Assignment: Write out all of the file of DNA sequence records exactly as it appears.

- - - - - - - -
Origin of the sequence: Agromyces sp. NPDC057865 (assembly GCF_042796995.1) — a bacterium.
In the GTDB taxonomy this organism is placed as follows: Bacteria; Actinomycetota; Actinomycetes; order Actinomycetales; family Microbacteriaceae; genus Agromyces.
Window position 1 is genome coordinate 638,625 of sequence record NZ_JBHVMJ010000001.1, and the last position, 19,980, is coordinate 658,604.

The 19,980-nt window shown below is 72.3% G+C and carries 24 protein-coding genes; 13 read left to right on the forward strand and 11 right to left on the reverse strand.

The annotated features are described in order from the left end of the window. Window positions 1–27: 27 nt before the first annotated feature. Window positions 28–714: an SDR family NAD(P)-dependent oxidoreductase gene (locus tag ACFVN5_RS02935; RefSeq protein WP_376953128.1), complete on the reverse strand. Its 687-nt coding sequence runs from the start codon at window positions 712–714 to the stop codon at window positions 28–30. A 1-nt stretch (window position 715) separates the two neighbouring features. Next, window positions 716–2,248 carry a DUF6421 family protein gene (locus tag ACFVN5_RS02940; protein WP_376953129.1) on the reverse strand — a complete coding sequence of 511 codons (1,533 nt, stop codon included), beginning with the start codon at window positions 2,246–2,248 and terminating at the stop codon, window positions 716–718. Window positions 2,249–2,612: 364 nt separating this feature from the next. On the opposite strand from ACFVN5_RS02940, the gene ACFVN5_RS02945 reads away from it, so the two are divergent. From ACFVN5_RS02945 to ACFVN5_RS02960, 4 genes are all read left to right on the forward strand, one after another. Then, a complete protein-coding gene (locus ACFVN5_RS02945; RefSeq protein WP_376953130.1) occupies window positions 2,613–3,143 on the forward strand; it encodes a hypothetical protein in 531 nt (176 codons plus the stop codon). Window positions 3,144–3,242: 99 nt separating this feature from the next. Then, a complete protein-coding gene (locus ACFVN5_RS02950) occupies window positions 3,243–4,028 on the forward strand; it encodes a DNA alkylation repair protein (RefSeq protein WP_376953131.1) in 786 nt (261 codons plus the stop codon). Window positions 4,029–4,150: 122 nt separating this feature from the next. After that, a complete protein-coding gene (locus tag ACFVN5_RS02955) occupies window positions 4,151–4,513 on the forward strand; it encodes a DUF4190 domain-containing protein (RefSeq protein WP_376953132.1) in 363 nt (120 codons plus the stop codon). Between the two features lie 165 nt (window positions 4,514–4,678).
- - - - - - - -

Origin of the sequence: Agromyces sp. NPDC057865 (assembly GCF_042796995.1) — a bacterium.
In the GTDB taxonomy this organism is placed as follows: Bacteria; Actinomycetota; Actinomycetes; order Actinomycetales; family Microbacteriaceae; genus Agromyces.
Window position 1 is genome coordinate 638,625 of sequence record NZ_JBHVMJ010000001.1, and the last position, 19,980, is coordinate 658,604.

The 19,980-nt window shown below is 72.3% G+C and carries 24 protein-coding genes; 13 read left to right on the forward strand and 11 right to left on the reverse strand.

The annotated features are described in order from the left end of the window. Window positions 1–27: 27 nt before the first annotated feature. Window positions 28–714: an SDR family NAD(P)-dependent oxidoreductase gene (locus tag ACFVN5_RS02935; RefSeq protein WP_376953128.1), complete on the reverse strand. Its 687-nt coding sequence runs from the start codon at window positions 712–714 to the stop codon at window positions 28–30. A 1-nt stretch (window position 715) separates the two neighbouring features. Next, window positions 716–2,248 carry a DUF6421 family protein gene (locus tag ACFVN5_RS02940; protein WP_376953129.1) on the reverse strand — a complete coding sequence of 511 codons (1,533 nt, stop codon included), beginning with the start codon at window positions 2,246–2,248 and terminating at the stop codon, window positions 716–718. Window positions 2,249–2,612: 364 nt separating this feature from the next. On the opposite strand from ACFVN5_RS02940, the gene ACFVN5_RS02945 reads away from it, so the two are divergent. From ACFVN5_RS02945 to ACFVN5_RS02960, 4 genes are all read left to right on the forward strand, one after another. Then, a complete protein-coding gene (locus ACFVN5_RS02945; RefSeq protein WP_376953130.1) occupies window positions 2,613–3,143 on the forward strand; it encodes a hypothetical protein in 531 nt (176 codons plus the stop codon). Window positions 3,144–3,242: 99 nt separating this feature from the next. Then, a complete protein-coding gene (locus ACFVN5_RS02950) occupies window positions 3,243–4,028 on the forward strand; it encodes a DNA alkylation repair protein (RefSeq protein WP_376953131.1) in 786 nt (261 codons plus the stop codon). Window positions 4,029–4,150: 122 nt separating this feature from the next. After that, a complete protein-coding gene (locus tag ACFVN5_RS02955) occupies window positions 4,151–4,513 on the forward strand; it encodes a DUF4190 domain-containing protein (RefSeq protein WP_376953132.1) in 363 nt (120 codons plus the stop codon). Between the two features lie 165 nt (window positions 4,514–4,678).